Commissioners: Let county voters decide what kind of transportation they support

Let the people vote! A fundamental belief of Michigan political philosophy is that the people are supreme.

Indeed, Article 1, Sec. 1, of the Michigan Constitution begins, “All political power is inherent in the people. Government is instituted for their equal benefit, security and protection.”

Support for the Constitution is strong in Livingston County. The Gadsen Center, for example, has both the Michigan and the U.S. Constitution on its website and encourages people to know their rights under the documents.

One of those rights under the Michigan Constitution is the right of citizens to vote on measures put before them by local governments.

I was surprised, therefore, to learn that Livingston County Republicans are whipping their supporters into opposing a vote before the Livingston County Commission’s General Government subcommittee on Monday, Nov. 4, at 7:30 p.m., in the commission’s board room at 304 E. Grand River Ave., Howell.

The measure would do nothing more than set up a referendum on Aug. 4 to let voters decide whether to support more transportation options for Livingston County. It schedules a vote of the public on a 0.23 millage to pay for things such as more bus service by LETS.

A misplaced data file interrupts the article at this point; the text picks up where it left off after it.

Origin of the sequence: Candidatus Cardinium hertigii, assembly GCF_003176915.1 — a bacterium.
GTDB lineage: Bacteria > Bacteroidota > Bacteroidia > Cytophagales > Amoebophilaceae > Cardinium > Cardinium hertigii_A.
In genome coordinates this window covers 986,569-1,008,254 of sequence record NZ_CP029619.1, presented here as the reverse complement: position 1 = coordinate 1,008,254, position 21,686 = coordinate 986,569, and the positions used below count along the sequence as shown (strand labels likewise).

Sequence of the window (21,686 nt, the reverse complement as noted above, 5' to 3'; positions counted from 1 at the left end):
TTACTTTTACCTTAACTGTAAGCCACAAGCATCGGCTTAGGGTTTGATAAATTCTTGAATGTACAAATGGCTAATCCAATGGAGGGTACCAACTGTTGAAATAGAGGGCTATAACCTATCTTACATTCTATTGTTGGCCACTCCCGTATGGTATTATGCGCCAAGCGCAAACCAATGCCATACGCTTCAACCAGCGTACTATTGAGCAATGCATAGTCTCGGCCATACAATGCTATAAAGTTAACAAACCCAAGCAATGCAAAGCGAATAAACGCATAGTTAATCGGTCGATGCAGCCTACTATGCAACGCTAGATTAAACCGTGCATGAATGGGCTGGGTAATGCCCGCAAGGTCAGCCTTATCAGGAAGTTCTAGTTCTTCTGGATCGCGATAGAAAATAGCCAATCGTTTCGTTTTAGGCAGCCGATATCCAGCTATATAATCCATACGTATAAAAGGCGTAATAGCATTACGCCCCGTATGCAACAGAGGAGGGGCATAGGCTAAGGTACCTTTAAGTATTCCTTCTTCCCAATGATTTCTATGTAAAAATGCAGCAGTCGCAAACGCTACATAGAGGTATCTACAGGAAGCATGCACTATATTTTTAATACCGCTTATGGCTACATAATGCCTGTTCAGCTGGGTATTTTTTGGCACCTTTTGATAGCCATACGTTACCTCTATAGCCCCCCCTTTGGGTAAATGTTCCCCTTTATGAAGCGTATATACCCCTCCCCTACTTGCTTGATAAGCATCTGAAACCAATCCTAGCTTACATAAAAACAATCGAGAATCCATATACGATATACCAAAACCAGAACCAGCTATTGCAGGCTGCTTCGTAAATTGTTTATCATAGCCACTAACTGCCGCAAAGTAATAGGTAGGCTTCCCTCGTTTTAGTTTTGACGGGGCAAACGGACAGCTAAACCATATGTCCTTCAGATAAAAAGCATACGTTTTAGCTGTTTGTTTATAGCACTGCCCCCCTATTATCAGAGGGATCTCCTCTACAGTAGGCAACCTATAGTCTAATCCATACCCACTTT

Support for the proposal has been building for a long time. The Livingston County Transportation Coalition developed a master plan for transportation in the county after months of public input. The county commission itself adopted the master plan. It also has begun to implement pieces of it as funding allowed. And citizens have been coming to county commission meetings on a regular basis to speak in favor of full implementation of the plan so that people can get to their jobs, schools, and doctor’s appointments.

Now the General Government subcommittee has a resolution before it to schedule a public vote on a small millage that would fully implement the master plan. The 0.23 millage would cost the owner of the average home in Livingston County about as much as a cup of coffee each month.

Under pressure from the local Republican Party, Republicans seem to be backing away from the support they have shown for the transportation master plan for fear they will be seen as voting for a tax increase.

They’re not. The resolution only lets the people vote. The people, not the commissioners, will decide the fate of the millage.

For people who claim to love the Michigan Constitution, what could be wrong with that?

County commissioners should live up to their principles Monday night and let the people vote.

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